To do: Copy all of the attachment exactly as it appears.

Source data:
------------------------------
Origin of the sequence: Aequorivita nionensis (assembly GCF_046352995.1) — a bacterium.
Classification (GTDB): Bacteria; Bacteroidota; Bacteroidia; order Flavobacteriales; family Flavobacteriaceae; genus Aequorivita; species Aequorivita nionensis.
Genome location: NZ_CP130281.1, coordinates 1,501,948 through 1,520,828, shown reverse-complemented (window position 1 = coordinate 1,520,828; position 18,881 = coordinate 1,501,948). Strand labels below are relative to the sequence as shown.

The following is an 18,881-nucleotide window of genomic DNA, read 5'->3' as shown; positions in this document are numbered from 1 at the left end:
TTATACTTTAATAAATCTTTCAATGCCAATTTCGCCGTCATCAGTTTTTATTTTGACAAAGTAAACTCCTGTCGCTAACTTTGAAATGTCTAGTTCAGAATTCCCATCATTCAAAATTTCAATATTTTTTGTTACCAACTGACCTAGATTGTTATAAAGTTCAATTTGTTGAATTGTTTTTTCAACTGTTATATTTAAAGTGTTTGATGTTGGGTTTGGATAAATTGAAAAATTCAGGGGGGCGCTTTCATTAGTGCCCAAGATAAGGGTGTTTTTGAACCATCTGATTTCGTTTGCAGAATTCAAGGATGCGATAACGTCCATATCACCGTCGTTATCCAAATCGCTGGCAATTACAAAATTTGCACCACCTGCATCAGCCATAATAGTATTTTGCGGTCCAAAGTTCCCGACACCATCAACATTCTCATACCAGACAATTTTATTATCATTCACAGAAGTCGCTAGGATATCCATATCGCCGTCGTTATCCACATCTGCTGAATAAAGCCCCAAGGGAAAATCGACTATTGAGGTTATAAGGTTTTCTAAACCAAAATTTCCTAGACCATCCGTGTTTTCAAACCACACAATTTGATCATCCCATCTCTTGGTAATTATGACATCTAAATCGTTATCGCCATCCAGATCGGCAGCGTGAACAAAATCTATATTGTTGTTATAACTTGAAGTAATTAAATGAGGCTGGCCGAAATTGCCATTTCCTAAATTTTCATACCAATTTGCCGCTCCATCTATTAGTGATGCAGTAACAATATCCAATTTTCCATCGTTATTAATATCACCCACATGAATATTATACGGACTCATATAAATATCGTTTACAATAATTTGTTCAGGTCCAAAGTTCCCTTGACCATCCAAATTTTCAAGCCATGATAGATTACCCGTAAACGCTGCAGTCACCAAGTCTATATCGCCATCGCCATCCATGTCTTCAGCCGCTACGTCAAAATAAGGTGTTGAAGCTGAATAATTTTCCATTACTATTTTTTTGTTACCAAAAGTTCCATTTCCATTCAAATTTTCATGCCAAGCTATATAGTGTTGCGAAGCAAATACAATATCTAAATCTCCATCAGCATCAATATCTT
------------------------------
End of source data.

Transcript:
Origin of the sequence: Aequorivita nionensis (assembly GCF_046352995.1) — a bacterium.
Classification (GTDB): Bacteria; Bacteroidota; Bacteroidia; order Flavobacteriales; family Flavobacteriaceae; genus Aequorivita; species Aequorivita nionensis.
Genome location: NZ_CP130281.1, coordinates 1,501,948 through 1,520,828, shown reverse-complemented (window position 1 = coordinate 1,520,828; position 18,881 = coordinate 1,501,948). Strand labels below are relative to the sequence as shown.

The following is an 18,881-nucleotide window of genomic DNA, read 5'->3' as shown; positions in this document are numbered from 1 at the left end:
TTATACTTTAATAAATCTTTCAATGCCAATTTCGCCGTCATCAGTTTTTATTTTGACAAAGTAAACTCCTGTCGCTAACTTTGAAATGTCTAGTTCAGAATTCCCATCATTCAAAATTTCAATATTTTTTGTTACCAACTGACCTAGATTGTTATAAAGTTCAATTTGTTGAATTGTTTTTTCAACTGTTATATTTAAAGTGTTTGATGTTGGGTTTGGATAAATTGAAAAATTCAGGGGGGCGCTTTCATTAGTGCCCAAGATAAGGGTGTTTTTGAACCATCTGATTTCGTTTGCAGAATTCAAGGATGCGATAACGTCCATATCACCGTCGTTATCCAAATCGCTGGCAATTACAAAATTTGCACCACCTGCATCAGCCATAATAGTATTTTGCGGTCCAAAGTTCCCGACACCATCAACATTCTCATACCAGACAATTTTATTATCATTCACAGAAGTCGCTAGGATATCCATATCGCCGTCGTTATCCACATCTGCTGAATAAAGCCCCAAGGGAAAATCGACTATTGAGGTTATAAGGTTTTCTAAACCAAAATTTCCTAGACCATCCGTGTTTTCAAACCACACAATTTGATCATCCCATCTCTTGGTAATTATGACATCTAAATCGTTATCGCCATCCAGATCGGCAGCGTGAACAAAATCTATATTGTTGTTATAACTTGAAGTAATTAAATGAGGCTGGCCGAAATTGCCATTTCCTAAATTTTCATACCAATTTGCCGCTCCATCTATTAGTGATGCAGTAACAATATCCAATTTTCCATCGTTATTAATATCACCCACATGAATATTATACGGACTCATATAAATATCGTTTACAATAATTTGTTCAGGTCCAAAGTTCCCTTGACCATCCAAATTTTCAAGCCATGATAGATTACCCGTAAACGCTGCAGTCACCAAGTCTATATCGCCATCGCCATCCATGTCTTCAGCCGCTACGTCAAAATAAGGTGTTGAAGCTGAATAATTTTCCATTACTATTTTTTTGTTACCAAAAGTTCCATTTCCATTCAAATTTTCATGCCAAGCTATATAGTGTTGCGAAGCAAATACAATATCTAAATCTCCATCAGCATCAATATCTT